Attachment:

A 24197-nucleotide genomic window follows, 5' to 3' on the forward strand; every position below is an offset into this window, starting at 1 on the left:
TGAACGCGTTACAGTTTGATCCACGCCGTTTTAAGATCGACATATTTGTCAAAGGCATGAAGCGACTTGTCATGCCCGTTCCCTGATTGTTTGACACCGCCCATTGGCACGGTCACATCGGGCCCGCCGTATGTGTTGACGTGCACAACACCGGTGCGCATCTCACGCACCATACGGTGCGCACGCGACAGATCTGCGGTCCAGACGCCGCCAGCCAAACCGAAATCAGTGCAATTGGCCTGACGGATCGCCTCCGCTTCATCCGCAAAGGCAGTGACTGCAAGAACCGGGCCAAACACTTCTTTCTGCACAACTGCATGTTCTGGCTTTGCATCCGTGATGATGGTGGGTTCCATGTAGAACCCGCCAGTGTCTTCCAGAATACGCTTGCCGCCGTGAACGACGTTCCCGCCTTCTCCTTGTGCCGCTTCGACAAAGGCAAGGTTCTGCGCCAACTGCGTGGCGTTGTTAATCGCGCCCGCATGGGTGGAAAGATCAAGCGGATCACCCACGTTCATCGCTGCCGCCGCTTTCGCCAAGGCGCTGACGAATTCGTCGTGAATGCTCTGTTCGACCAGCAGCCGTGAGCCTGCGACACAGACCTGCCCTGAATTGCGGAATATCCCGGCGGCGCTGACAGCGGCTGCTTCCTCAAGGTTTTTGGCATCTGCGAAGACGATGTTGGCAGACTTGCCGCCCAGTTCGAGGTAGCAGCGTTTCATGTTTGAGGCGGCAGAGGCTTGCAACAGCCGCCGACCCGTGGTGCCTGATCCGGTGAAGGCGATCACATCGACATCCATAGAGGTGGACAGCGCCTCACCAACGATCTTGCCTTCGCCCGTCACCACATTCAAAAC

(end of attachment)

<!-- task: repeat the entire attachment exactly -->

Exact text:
A 24197-nucleotide genomic window follows, 5' to 3' on the forward strand; every position below is an offset into this window, starting at 1 on the left:
TGAACGCGTTACAGTTTGATCCACGCCGTTTTAAGATCGACATATTTGTCAAAGGCATGAAGCGACTTGTCATGCCCGTTCCCTGATTGTTTGACACCGCCCATTGGCACGGTCACATCGGGCCCGCCGTATGTGTTGACGTGCACAACACCGGTGCGCATCTCACGCACCATACGGTGCGCACGCGACAGATCTGCGGTCCAGACGCCGCCAGCCAAACCGAAATCAGTGCAATTGGCCTGACGGATCGCCTCCGCTTCATCCGCAAAGGCAGTGACTGCAAGAACCGGGCCAAACACTTCTTTCTGCACAACTGCATGTTCTGGCTTTGCATCCGTGATGATGGTGGGTTCCATGTAGAACCCGCCAGTGTCTTCCAGAATACGCTTGCCGCCGTGAACGACGTTCCCGCCTTCTCCTTGTGCCGCTTCGACAAAGGCAAGGTTCTGCGCCAACTGCGTGGCGTTGTTAATCGCGCCCGCATGGGTGGAAAGATCAAGCGGATCACCCACGTTCATCGCTGCCGCCGCTTTCGCCAAGGCGCTGACGAATTCGTCGTGAATGCTCTGTTCGACCAGCAGCCGTGAGCCTGCGACACAGACCTGCCCTGAATTGCGGAATATCCCGGCGGCGCTGACAGCGGCTGCTTCCTCAAGGTTTTTGGCATCTGCGAAGACGATGTTGGCAGACTTGCCGCCCAGTTCGAGGTAGCAGCGTTTCATGTTTGAGGCGGCAGAGGCTTGCAACAGCCGCCGACCCGTGGTGCCTGATCCGGTGAAGGCGATCACATCGACATCCATAGAGGTGGACAGCGCCTCACCAACGATCTTGCCTTCGCCCGTCACCACATTCAAAAC